Kanu suggests drastic alternative to January AFCON schedule

Kanu and Ivory Coast's Yaya Toure did battle at the 2008 Africa Cup of Nations, though Toure's side came out victorious in their opening group encounter. Ben Radford/Corbis via Getty Images

Nigeria legend Nwankwo Kanu has suggested a drastic solution to the Confederation of African Football's scheduling problem around the Africa Cup of Nations.

CAF acceded to a request by Cameroon's local organising committee last month to stage the 2021 tournament in January. This comes just one edition after it was played in June-July for the first time last year in sweltering Egypt.

CAF's decision was roundly criticized in Europe, with Liverpool manager Jurgen Klopp describing it as "a catastrophe" for the Reds.

"I couldn't respect [the competition] more than I do," Klopp said when the schedule change was announced.

"But it is an obvious problem to play a tournament midway in a season. For us it's a catastrophe.

"If we say [a player] can't go, he's suspended. How can the club who pay his salary not decide? If he's injured and we say he cannot play for us, we have to send him to Africa, so they can have a look."


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Jurgen Klopp promises that less games and more rest for players will take football to the next level.

Kanu, who represented Nigeria at four Afcon tournaments, agrees with Klopp, saying he would have preferred the competition to stay in June-July, in order to protect players from prospective club-versus-country disputes.

"If you ask any player, playing the Nations Cup in January leads to problems with the clubs," the former Arsenal striker told ESPN.

"Whenever the league is on, it is always difficult for clubs to release all these good players to come back to play for their country. Then you have these issues between the club and the country.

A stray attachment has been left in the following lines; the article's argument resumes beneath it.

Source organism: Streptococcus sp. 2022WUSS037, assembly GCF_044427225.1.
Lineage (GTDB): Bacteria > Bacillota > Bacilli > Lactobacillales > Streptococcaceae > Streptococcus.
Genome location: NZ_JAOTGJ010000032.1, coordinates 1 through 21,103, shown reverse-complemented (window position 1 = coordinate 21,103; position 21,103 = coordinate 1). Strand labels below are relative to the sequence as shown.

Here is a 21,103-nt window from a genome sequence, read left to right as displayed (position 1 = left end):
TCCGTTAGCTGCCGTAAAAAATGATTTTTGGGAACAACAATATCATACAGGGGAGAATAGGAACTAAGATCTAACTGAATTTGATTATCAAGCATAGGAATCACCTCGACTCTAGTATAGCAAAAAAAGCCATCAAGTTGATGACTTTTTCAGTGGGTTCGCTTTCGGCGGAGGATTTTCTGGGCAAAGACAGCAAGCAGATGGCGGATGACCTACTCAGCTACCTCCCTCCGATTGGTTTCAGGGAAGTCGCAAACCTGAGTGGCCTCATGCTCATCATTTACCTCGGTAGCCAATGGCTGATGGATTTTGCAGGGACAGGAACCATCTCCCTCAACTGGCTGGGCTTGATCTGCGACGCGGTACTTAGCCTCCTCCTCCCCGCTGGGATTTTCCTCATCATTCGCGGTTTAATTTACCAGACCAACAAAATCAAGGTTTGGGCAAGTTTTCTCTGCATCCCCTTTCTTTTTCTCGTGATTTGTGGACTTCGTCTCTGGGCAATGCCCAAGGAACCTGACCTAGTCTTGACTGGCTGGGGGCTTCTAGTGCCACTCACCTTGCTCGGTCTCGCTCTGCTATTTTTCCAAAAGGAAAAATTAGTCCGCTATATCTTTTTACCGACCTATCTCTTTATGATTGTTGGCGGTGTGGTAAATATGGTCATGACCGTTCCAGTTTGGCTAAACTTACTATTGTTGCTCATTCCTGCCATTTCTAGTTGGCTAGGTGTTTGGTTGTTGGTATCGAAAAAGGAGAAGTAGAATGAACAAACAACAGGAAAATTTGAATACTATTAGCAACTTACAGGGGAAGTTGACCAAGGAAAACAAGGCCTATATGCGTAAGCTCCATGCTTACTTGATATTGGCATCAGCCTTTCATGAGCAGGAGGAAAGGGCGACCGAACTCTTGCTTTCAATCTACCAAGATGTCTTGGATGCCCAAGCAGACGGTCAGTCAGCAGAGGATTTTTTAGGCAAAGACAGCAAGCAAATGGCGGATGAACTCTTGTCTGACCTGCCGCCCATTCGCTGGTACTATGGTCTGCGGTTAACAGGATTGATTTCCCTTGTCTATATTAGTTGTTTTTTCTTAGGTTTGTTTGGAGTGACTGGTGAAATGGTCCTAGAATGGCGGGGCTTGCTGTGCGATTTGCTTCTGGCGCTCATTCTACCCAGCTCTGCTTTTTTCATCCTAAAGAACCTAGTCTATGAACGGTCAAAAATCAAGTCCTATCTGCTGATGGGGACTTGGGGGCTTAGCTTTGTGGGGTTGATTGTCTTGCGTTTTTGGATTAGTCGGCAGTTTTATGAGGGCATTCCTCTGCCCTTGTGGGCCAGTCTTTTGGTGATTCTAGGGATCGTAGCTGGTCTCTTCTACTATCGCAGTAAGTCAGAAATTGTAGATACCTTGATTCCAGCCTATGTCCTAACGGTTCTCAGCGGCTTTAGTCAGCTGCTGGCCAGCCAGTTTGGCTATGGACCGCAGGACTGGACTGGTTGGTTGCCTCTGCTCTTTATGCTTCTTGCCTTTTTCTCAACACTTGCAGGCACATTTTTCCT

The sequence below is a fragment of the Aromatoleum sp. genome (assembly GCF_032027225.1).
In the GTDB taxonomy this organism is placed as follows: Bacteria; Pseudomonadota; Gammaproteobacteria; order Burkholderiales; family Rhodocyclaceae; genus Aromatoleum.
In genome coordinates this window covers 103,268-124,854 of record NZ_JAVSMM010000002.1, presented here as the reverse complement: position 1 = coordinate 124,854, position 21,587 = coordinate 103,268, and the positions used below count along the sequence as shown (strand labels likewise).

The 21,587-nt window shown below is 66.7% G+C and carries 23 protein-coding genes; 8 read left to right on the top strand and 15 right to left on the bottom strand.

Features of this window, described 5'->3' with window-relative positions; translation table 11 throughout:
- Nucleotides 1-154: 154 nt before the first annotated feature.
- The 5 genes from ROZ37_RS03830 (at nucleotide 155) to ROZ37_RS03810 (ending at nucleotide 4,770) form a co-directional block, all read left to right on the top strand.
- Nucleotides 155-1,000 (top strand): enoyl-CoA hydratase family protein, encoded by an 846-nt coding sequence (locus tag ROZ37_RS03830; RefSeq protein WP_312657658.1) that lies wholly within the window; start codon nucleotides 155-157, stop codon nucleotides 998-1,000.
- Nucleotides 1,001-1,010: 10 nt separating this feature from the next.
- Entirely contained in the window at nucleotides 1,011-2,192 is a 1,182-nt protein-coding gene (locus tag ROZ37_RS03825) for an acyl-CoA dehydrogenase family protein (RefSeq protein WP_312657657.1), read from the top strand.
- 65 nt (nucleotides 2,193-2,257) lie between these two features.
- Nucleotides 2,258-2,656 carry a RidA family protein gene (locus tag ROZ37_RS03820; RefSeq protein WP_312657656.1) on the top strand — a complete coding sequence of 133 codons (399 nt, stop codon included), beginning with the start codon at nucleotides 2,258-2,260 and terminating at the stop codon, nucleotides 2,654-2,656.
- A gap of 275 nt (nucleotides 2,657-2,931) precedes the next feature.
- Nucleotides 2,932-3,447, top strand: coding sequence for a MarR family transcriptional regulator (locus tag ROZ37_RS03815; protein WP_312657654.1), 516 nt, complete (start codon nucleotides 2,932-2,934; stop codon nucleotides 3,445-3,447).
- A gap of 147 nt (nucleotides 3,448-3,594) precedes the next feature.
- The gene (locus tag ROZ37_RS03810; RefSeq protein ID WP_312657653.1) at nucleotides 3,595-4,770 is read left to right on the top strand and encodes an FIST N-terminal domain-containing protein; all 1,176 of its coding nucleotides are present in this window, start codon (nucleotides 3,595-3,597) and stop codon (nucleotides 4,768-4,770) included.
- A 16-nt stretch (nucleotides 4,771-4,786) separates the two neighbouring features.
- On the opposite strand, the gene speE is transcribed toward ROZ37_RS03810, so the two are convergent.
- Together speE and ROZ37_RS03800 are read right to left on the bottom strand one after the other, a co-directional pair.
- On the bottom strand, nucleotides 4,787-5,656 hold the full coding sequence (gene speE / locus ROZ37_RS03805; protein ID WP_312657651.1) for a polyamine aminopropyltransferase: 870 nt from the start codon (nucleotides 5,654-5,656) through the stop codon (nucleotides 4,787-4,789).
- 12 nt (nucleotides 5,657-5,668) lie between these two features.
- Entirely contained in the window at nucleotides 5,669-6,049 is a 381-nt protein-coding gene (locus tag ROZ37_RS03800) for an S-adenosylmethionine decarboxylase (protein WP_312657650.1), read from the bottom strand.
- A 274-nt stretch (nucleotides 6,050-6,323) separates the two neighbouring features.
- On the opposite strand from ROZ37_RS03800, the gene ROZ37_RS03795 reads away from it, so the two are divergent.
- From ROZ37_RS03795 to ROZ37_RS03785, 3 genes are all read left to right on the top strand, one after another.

"Taking it back means the same thing is going to start again. They should have just left it the way it was so that clubs who want our best players will still go for them."

The former Super Eagles captain nevertheless acknowledged the unique weather conditions that necessitated the change.

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"From a weather angle, it makes sense to play the Nations Cup in January so I think it is OK for them to move it."

No matter how understandable the rationale for the change, Kanu argues that the changed schedule is still bad for the players "because if a club is going to invest a lot of money on a player [who] will not be there for a whole month during the season, then they may want to look elsewhere to find a player who will be available".

"That makes it difficult for players who are looking for good moves."

Kanu suggested the timing of the tournament could be varied depending on the host country - providing at least a level of compromise that takes into account both the players' needs and the weather considerations.

"Maybe what they can do is play the Nations Cup at different times in the year," he suggested.

"So when it is hosted by countries in the north or south that don't have rainy season, they can play in the summer.

"And when it is hosted by countries where it rains, they can play it in January."